Friday, March 1, 2024

How narrative change affects environmental action

In the fight against climate change, words have power. We analyze how narratives manipulated by large emitters shape public opinion and environmental action. From COP28 to the “decarbonization charter” from the oil industry, we will see how changing the climate crisis with precise and urgent terms can change the conversation and inspire meaningful action. This article highlights the importance of being critical of the language used in climate discourse and the need to break down the misleading frames often used in climate communication.

Deceptive narratives and their impact

Companies with high greenhouse gas emissions, such as oil and gas companiesHistory has used narratives that reduce global warming. These communication structures have a great influence on public opinion and behavior, favoring the interests of these industries. A clear example is the Oil and Gas Decarbonization Charter presented at COP28, in which the big oil companies are committed to achieving net zero emissions in their operations by 2050, but there is no plan to reduce production, which represents the majority of their total emissions.

This practice positively frames the actions of large emitters, leading even the most committed environmentalists to unwittingly fall for its rhetorical traps. Being careful and discerning about the language used in climate discourse forms the basis for breaking these misleading narratives and promoting more honest and effective communication.

Climate Change

Changing the climate change narrative

The choice of terms of communication on climate change is strategic and has a profound impact on thinking. For example, the term “climate change,” introduced by Frank Luntz, a communications expert for the US Republican Party, has been gradually replaced by “global warming.”. This change, far from accidental, is a deliberate choice to use a more neutral and less urgent term.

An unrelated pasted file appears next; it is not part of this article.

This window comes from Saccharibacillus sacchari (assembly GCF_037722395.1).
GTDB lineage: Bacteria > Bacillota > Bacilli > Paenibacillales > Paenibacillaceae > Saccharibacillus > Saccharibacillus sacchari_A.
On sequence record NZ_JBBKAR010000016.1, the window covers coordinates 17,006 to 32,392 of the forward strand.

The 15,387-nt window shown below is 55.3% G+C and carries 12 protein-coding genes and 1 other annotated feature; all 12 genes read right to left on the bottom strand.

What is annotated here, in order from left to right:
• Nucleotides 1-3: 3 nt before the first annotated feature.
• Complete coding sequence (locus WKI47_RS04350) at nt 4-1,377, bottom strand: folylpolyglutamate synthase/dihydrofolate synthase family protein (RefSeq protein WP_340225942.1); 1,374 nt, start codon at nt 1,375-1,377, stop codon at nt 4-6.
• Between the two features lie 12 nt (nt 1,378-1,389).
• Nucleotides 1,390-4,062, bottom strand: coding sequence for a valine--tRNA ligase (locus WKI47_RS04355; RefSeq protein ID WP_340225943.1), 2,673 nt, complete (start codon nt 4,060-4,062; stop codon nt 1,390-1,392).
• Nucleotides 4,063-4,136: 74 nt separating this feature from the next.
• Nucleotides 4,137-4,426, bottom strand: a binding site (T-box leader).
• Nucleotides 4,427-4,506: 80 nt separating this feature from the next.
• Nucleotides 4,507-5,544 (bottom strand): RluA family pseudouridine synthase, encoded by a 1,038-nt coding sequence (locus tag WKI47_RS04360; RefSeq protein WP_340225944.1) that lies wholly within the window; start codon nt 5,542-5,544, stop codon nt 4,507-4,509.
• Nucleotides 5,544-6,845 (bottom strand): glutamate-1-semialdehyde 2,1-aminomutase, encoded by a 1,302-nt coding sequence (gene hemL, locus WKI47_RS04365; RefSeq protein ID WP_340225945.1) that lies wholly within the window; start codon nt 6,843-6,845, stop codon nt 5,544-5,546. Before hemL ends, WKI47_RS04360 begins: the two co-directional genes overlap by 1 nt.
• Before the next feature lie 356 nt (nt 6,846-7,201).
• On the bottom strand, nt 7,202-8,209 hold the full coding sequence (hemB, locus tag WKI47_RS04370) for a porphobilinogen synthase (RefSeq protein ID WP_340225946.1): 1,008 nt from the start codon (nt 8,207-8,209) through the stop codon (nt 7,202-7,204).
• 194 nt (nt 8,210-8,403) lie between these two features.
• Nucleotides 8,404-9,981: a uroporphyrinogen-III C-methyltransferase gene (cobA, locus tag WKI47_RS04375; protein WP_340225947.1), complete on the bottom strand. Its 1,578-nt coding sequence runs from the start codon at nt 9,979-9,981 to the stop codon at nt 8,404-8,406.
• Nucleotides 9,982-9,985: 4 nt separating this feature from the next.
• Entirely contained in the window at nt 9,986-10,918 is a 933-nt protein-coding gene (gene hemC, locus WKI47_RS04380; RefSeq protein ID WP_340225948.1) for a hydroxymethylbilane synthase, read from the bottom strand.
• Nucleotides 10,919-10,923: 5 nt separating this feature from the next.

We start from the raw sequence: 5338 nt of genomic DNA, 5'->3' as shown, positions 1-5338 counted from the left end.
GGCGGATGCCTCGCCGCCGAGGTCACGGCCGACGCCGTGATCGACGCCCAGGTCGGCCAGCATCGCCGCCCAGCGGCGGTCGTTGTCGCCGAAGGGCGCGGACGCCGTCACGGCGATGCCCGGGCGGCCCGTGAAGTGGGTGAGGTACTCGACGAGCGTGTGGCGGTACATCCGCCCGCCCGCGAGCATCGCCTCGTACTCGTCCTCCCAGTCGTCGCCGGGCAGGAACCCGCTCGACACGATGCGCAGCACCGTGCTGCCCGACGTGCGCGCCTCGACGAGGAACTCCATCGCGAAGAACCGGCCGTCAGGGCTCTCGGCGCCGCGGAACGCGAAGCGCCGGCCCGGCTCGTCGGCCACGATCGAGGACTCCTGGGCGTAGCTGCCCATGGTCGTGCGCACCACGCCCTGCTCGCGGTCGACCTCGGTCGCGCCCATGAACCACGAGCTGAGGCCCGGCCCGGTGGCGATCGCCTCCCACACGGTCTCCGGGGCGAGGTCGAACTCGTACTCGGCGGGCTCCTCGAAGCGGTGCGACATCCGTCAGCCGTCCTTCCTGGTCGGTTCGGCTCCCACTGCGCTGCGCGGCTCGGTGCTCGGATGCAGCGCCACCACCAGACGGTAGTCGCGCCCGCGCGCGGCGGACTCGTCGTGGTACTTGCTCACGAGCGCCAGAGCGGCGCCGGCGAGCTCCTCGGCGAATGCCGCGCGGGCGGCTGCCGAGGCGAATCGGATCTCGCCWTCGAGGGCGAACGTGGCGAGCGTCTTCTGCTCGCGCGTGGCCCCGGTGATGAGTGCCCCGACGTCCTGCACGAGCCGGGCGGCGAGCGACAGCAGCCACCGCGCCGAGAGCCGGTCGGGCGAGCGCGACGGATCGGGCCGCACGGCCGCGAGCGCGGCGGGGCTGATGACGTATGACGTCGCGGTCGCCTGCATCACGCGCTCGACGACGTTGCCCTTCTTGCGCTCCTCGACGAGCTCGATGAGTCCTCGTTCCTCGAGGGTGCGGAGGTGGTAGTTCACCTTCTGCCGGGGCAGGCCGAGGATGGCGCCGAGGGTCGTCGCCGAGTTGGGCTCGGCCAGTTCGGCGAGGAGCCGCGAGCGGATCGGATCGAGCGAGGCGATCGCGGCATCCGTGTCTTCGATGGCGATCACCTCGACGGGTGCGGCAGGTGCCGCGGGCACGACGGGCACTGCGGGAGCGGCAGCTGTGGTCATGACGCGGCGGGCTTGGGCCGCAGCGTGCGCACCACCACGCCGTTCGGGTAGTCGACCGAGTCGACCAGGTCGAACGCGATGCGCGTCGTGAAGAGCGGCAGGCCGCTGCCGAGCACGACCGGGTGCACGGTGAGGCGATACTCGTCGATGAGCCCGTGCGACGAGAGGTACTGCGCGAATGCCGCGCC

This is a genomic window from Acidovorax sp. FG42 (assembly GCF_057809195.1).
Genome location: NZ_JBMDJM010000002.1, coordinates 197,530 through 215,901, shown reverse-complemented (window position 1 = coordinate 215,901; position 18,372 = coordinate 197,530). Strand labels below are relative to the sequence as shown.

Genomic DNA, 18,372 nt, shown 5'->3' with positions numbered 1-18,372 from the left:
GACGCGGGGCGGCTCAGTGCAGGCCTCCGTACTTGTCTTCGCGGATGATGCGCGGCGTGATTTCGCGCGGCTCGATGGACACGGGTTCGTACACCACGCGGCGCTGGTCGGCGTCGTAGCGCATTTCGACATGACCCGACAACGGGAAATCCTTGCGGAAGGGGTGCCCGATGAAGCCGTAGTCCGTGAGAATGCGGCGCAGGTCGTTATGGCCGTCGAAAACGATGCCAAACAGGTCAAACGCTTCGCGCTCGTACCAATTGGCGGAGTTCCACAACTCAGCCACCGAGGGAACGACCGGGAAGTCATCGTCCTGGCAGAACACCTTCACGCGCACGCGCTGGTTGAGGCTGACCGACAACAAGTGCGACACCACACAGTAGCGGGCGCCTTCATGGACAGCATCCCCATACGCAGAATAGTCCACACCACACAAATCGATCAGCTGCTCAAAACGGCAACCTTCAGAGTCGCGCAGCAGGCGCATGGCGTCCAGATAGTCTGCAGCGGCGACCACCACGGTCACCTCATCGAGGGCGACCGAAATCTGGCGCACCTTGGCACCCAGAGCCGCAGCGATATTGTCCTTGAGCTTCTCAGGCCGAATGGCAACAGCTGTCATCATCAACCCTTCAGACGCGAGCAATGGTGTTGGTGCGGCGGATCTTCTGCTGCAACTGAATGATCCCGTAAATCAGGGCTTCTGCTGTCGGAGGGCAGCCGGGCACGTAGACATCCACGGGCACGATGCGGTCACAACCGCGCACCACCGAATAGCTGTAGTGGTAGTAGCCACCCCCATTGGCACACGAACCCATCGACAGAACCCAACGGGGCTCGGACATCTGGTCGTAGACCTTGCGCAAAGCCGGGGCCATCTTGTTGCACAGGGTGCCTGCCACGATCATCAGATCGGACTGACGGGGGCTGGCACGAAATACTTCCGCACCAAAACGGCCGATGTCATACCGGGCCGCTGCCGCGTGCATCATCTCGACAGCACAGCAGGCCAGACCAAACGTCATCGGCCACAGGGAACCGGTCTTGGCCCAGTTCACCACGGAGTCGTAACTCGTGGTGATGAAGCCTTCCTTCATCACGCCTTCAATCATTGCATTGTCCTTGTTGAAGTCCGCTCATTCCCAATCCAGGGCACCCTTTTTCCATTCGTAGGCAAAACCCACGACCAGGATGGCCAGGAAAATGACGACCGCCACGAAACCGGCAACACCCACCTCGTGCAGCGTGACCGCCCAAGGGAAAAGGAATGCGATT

High-impact companies like ExxonMobil have adopted this strategy, using terms like “climate risk» and words expressing uncertainty such as “could” or “possible” to suggest that global warming This is not a confirmed fact. This tactic, similar to that used by the tobacco industry to deny the harms of tobacco, contributes to diverting attention from the climate debate to discussing the existence and severity of climate change instead of focusing on effective solutions.

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Explaining plastic recycling and greenwashing

The oil and gas industry, including ExxonMobil, has actively promoted the idea that plastics can be recycled, despite the fact that most cannot be recycled and advanced recycling is not economical. This led to the wrong understanding that plastics are harmless because they can be recycled, thus hiding the true environmental impact of their production.

The term “carbon footprint, popularized by British Petroleum (BP), is another example of how big broadcasters are shifting responsibility for climate change to individuals. This focus on individual action rather than corporate practices becomes an effective strategy to divert attention from required actions at the business level.

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The language of climate activism

Understanding and critical analysis of these misleading narratives is essential for effective climate activism. It is important to recognize and break the rhetorical frames used by industries with a high environmental impact, which often reduce the seriousness of their activities and shift the responsibility to consumers. Consumers should critically and thoughtfully evaluate the sustainability campaigns, projects, and products and investigate the institutions behind these initiatives and their real impact on the environment.

Climate communication rules that must be considered include avoiding blaming, criticizing, or judging the behavior of others because it can cause resistance or opposition. Presenting one pessimistic scenario may result in others ignoring the problem completely. Instead of focusing only on the losses, it is important to emphasize what can be saved by investing in climate mitigation and adaptation.

By using language strategically, individuals can challenge companies on their behalf for fraudulent and polluting practices, ensuring that the state of the planet is portrayed in a way that drives the necessary action rather than alienating people. Knowledge of language and careful choice of words are powerful tools in the fight against climate change and to promote a more sustainable future.

World Nation News Desk
World Nation News Desk
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